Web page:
Electronic cigarettes, touted as a risk-free and healthy alternative to conventional cigarettes, are turning even non-smokers to nicotine addiction, a new study has warned.
Many young parents are using electronic cigarettes, and despite any evidence for safety, the vast majority of young adults who have used the devices believe they are less harmful than regular cigarettes, researchers said.
E-cigarettes are battery-powered devices that heat a liquid nicotine solution. The user inhales the vapour created and ingests the nicotine. Some e-cigarettes are flavoured, and some have been found to contain toxic chemicals.
E-cigarettes are marketed as an option to help smokers kick the habit. They also are portrayed as sexy, fun devices for young adults, researchers said.
To determine how often and why young adults use e-cigarettes, researchers surveyed a random sample of 3,253 adults in September 2013.
Eighty-eight per cent completed the survey. Eight per cent were young adults ages 18-24 years old, and 22 per cent were parents.
Results showed that 13 per cent of parents had tried electronic cigarettes, and 6 per cent reported using the devices in the past 30 days.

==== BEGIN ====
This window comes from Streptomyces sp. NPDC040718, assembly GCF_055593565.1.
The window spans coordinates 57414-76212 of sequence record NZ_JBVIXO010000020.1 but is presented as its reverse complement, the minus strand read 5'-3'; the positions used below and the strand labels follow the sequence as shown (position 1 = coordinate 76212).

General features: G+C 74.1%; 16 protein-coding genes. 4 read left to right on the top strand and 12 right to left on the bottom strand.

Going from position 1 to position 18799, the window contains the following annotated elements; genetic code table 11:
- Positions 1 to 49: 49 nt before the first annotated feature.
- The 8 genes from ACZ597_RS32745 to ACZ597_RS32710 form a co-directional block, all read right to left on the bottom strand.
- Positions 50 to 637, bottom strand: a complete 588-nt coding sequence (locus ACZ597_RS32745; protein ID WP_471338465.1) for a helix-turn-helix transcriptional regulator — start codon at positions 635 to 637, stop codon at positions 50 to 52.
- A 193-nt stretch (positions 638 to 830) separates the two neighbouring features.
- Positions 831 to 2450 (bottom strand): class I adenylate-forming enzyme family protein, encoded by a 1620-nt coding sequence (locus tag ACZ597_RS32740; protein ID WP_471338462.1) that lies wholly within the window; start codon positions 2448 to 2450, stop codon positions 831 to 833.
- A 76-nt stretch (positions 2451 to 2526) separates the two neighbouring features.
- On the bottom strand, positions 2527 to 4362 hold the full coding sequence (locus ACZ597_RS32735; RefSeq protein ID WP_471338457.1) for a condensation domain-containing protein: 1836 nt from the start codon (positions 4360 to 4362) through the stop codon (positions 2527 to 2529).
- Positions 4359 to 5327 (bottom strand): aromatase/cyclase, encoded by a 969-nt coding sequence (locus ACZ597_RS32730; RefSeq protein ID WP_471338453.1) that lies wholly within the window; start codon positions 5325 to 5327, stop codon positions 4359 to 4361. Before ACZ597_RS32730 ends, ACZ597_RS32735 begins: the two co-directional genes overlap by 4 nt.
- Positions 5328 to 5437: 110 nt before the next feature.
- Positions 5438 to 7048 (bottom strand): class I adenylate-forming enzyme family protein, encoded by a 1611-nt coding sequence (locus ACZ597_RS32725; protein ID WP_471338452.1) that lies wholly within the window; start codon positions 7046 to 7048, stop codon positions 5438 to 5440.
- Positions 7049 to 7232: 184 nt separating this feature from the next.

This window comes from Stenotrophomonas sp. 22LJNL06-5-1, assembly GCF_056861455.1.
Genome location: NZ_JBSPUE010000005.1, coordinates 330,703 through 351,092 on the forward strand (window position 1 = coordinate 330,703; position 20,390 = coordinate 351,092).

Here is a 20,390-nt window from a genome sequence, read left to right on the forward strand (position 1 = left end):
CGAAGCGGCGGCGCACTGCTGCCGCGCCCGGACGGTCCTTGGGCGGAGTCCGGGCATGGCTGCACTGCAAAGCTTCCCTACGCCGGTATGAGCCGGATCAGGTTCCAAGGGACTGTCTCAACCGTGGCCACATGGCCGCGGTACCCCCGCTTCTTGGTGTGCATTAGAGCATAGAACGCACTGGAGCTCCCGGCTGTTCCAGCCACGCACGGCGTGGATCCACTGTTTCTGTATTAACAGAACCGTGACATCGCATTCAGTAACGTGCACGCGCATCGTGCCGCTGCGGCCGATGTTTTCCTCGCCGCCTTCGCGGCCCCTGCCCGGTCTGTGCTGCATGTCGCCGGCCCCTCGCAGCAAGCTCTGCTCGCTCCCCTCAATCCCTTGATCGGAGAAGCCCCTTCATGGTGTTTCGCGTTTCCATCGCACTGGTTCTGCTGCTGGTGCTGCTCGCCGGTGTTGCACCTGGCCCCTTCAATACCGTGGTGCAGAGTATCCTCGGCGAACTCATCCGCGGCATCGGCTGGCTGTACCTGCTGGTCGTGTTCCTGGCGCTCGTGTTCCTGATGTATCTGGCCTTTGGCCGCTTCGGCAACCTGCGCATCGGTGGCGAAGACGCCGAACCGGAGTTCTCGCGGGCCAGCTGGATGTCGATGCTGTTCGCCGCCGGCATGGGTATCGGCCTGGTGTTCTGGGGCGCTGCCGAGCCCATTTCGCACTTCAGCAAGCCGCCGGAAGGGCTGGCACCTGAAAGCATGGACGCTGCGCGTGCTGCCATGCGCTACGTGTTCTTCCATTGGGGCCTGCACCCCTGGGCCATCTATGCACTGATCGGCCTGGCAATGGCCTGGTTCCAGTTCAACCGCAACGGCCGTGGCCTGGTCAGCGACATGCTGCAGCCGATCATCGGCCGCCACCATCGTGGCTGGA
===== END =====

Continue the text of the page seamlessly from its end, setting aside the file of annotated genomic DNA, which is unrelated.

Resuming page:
In addition, 45 per cent of parents who had tried electronic cigarettes and 49 per cent who reported using them in the past 30 days had never smoked regular cigarettes, or were former smokers.
Parents reported several reasons for using electronic cigarettes: 81 per cent said e-cigarettes might be less harmful than cigarettes to people around them; 76 per cent said e-cigarettes are more acceptable to non-tobacco users; and 72 per cent said they could use the devices in places where smoking cigarettes isn't allowed.
All young adults who reported using e-cigarettes said they used devices that contained menthol or fruit flavour compared to 65 per cent of adults ages 25 and older.
Young adults also were less likely than older adults to use e-cigarettes to help them quit smoking (7 per cent vs 58 per cent).
"This study has two alarming findings," said lead author Robert C McMillen, coordinator, Tobacco Control Unit, Department of Psychology, Mississippi State University.
"First, the risks of e-cigarette use and exposure to vapour are unknown, yet many parents report using these electronic cigarettes to reduce harm to others. Second, half of current users are nonsmokers, suggesting that unlike tobacco harm-reduction products, e-cigarettes contribute to primary nicotine addiction and to renormalisation of smoking behaviours," said McMillen.
The research was presented at